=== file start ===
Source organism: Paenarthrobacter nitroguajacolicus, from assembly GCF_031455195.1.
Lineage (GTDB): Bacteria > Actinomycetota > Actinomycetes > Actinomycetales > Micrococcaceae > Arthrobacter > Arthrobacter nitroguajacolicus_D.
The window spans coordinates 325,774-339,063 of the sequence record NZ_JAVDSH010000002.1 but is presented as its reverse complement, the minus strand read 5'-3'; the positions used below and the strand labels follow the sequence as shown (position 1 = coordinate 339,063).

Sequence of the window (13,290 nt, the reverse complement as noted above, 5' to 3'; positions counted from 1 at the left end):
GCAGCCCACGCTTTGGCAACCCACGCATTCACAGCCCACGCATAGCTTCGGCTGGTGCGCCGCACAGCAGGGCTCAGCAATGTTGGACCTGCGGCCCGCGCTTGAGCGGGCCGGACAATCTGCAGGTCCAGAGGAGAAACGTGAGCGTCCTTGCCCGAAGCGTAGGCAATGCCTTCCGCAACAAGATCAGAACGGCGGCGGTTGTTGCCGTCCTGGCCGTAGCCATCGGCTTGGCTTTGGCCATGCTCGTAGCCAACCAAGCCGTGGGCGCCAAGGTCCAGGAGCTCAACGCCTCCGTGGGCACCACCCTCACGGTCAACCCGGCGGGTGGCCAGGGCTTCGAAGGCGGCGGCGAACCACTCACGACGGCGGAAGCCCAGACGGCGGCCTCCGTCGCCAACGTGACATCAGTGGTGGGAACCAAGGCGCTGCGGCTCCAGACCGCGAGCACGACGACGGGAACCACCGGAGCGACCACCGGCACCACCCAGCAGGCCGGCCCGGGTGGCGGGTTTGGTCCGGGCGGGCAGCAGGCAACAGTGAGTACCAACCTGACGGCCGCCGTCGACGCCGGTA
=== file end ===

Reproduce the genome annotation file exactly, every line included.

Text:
Source organism: Paenarthrobacter nitroguajacolicus, from assembly GCF_031455195.1.
Lineage (GTDB): Bacteria > Actinomycetota > Actinomycetes > Actinomycetales > Micrococcaceae > Arthrobacter > Arthrobacter nitroguajacolicus_D.
The window spans coordinates 325,774-339,063 of the sequence record NZ_JAVDSH010000002.1 but is presented as its reverse complement, the minus strand read 5'-3'; the positions used below and the strand labels follow the sequence as shown (position 1 = coordinate 339,063).

Sequence of the window (13,290 nt, the reverse complement as noted above, 5' to 3'; positions counted from 1 at the left end):
GCAGCCCACGCTTTGGCAACCCACGCATTCACAGCCCACGCATAGCTTCGGCTGGTGCGCCGCACAGCAGGGCTCAGCAATGTTGGACCTGCGGCCCGCGCTTGAGCGGGCCGGACAATCTGCAGGTCCAGAGGAGAAACGTGAGCGTCCTTGCCCGAAGCGTAGGCAATGCCTTCCGCAACAAGATCAGAACGGCGGCGGTTGTTGCCGTCCTGGCCGTAGCCATCGGCTTGGCTTTGGCCATGCTCGTAGCCAACCAAGCCGTGGGCGCCAAGGTCCAGGAGCTCAACGCCTCCGTGGGCACCACCCTCACGGTCAACCCGGCGGGTGGCCAGGGCTTCGAAGGCGGCGGCGAACCACTCACGACGGCGGAAGCCCAGACGGCGGCCTCCGTCGCCAACGTGACATCAGTGGTGGGAACCAAGGCGCTGCGGCTCCAGACCGCGAGCACGACGACGGGAACCACCGGAGCGACCACCGGCACCACCCAGCAGGCCGGCCCGGGTGGCGGGTTTGGTCCGGGCGGGCAGCAGGCAACAGTGAGTACCAACCTGACGGCCGCCGTCGACGCCGGTA